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May 28, 2022, 07:10:36 PM

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: The Public Enemy (1931)  ( 7940 )
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trust a man who wears both a belt and suspenders?

« #15 : September 10, 2020, 11:04:50 PM »

Nice essay on The Public Enemy by Matt Zoller Seitz

In a nutshell, he says that this movie is flawed, and Cagney just about singlehandedly makes it memorable. I agree.

One thing I disagree with him on is that he speaks admirably about the minimal sound used: "Like a lot of films shot between the end of the silent era and the early years of sound, this one uses music and audio effects sparingly and with imagination, never overloading the audience (or the 1931 theater's monaural speakers) with excessive and unnecessary detail. You hear and see what you need to hear and see, and the experience of watching and listening to "The Public Enemy" has a meditative effect, driving home what visual and aural soup contemporary films have become. The traffic noises, the gunshots, the sounds of running feet and pouring rain and police whistles and sirens, and the occasional long silences, are all of a piece with the sinuous tracking shots ..."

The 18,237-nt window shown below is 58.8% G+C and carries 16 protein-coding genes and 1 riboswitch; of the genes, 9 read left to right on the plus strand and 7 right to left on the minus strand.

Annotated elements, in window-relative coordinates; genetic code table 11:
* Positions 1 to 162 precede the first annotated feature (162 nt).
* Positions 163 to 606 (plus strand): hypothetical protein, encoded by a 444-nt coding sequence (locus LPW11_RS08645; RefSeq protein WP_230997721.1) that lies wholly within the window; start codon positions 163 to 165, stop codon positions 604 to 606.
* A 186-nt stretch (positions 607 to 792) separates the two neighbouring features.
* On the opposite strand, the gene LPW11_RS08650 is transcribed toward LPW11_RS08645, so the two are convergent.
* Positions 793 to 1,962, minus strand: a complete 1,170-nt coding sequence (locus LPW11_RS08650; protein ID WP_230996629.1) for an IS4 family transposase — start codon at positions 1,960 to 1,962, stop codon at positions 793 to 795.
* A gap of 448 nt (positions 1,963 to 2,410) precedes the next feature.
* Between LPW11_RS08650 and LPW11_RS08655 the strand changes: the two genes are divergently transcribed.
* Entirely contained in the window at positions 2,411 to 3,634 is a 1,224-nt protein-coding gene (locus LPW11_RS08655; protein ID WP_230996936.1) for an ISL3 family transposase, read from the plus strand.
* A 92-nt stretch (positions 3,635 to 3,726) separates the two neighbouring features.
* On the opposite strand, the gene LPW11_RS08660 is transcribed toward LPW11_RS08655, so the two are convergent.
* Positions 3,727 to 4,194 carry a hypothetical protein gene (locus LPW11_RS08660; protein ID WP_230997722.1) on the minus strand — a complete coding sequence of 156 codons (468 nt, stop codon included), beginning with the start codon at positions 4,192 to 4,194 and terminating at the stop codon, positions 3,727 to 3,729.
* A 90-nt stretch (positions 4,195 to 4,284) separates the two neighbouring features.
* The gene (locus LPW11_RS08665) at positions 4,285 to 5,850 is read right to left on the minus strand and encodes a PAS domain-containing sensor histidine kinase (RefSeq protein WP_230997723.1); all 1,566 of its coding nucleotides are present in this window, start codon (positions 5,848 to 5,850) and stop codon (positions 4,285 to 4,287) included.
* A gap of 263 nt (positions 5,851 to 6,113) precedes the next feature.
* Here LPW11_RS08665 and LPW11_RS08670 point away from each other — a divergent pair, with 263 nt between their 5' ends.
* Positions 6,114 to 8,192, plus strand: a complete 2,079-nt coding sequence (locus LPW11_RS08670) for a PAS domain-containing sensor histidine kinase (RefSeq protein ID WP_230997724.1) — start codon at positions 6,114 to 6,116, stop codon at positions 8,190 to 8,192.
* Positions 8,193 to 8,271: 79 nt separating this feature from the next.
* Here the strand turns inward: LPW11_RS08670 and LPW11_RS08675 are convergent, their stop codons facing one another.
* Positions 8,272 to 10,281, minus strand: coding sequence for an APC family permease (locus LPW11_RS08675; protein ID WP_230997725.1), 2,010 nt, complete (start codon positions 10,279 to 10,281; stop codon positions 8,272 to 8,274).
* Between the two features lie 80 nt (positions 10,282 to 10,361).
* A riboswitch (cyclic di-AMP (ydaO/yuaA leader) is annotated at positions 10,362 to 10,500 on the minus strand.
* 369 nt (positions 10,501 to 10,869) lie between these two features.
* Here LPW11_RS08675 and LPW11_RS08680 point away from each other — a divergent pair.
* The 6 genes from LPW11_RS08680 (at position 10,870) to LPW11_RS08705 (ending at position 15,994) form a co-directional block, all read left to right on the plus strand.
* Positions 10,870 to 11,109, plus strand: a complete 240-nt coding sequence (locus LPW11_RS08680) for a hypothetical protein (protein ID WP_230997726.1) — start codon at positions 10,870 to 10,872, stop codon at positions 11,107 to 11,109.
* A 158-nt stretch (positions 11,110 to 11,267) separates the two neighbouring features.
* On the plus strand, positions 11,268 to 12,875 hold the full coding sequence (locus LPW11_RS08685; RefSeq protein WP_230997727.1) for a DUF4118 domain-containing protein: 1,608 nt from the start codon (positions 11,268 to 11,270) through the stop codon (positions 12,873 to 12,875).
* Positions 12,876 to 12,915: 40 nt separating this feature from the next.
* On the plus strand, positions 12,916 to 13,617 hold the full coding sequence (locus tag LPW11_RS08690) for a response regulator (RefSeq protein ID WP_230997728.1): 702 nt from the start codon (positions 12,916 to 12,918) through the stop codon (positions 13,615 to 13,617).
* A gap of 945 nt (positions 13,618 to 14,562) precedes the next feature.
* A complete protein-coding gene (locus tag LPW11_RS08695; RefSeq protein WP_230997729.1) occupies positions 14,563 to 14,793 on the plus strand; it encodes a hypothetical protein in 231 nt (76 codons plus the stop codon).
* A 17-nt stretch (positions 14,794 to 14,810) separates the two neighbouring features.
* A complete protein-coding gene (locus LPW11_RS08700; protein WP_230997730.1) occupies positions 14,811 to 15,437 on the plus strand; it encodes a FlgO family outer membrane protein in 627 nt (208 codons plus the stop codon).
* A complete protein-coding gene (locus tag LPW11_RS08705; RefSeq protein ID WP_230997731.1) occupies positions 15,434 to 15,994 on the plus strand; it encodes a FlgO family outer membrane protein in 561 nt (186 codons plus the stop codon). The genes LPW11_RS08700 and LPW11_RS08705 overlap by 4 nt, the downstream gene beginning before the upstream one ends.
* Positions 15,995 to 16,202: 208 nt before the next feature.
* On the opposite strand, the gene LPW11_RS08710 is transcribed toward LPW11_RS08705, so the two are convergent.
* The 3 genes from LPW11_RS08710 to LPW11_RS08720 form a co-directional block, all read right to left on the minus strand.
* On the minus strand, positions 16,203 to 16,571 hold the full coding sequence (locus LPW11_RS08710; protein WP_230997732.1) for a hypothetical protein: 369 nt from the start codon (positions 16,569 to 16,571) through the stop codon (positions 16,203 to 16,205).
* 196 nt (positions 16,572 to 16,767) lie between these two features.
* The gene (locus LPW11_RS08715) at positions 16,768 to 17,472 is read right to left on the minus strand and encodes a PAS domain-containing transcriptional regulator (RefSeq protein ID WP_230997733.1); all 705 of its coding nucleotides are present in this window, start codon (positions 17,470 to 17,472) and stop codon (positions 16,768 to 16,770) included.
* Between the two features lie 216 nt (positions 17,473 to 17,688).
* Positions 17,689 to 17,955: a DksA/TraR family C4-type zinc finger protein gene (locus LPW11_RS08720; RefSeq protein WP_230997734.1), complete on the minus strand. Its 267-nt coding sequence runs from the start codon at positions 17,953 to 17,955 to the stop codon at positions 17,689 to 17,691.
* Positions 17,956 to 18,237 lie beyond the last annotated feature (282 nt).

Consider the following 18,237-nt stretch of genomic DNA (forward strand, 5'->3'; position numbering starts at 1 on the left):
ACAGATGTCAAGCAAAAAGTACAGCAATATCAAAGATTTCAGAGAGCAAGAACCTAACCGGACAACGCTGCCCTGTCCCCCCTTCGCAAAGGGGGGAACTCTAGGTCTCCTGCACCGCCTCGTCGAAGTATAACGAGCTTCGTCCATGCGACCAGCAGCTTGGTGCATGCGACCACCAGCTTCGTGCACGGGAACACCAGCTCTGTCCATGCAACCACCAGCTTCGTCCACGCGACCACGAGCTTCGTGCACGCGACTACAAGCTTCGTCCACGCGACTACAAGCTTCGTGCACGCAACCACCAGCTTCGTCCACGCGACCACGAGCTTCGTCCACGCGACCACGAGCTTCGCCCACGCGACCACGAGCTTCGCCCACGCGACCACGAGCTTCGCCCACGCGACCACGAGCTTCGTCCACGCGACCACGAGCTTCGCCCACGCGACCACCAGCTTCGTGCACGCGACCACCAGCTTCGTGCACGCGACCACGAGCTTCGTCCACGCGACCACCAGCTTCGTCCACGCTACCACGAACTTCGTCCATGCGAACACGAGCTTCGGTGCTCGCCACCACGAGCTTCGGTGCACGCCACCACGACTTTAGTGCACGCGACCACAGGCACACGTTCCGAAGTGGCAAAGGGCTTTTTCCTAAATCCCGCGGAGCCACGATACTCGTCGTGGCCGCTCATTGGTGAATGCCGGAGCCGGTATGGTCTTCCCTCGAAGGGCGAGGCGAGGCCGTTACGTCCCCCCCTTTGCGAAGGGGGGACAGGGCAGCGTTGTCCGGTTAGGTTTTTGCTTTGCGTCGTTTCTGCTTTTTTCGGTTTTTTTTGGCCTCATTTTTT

To me, the lack of music is a major flaw.

As I've said in a few posts here, while I loved this movie the first 2 or 3 times I saw it, the last few times, I have been quite down on it. I'm sure I'll watch it again multiple times when it plays on TCM, but I likely won't ever bother actually playing the BRD again. The early sound era, movies were still finding their way. This movie is so much worse than, say, The Roaring Twenties eight years later.

There are three types of people in the world, my friend: those who can add, and those who can't.
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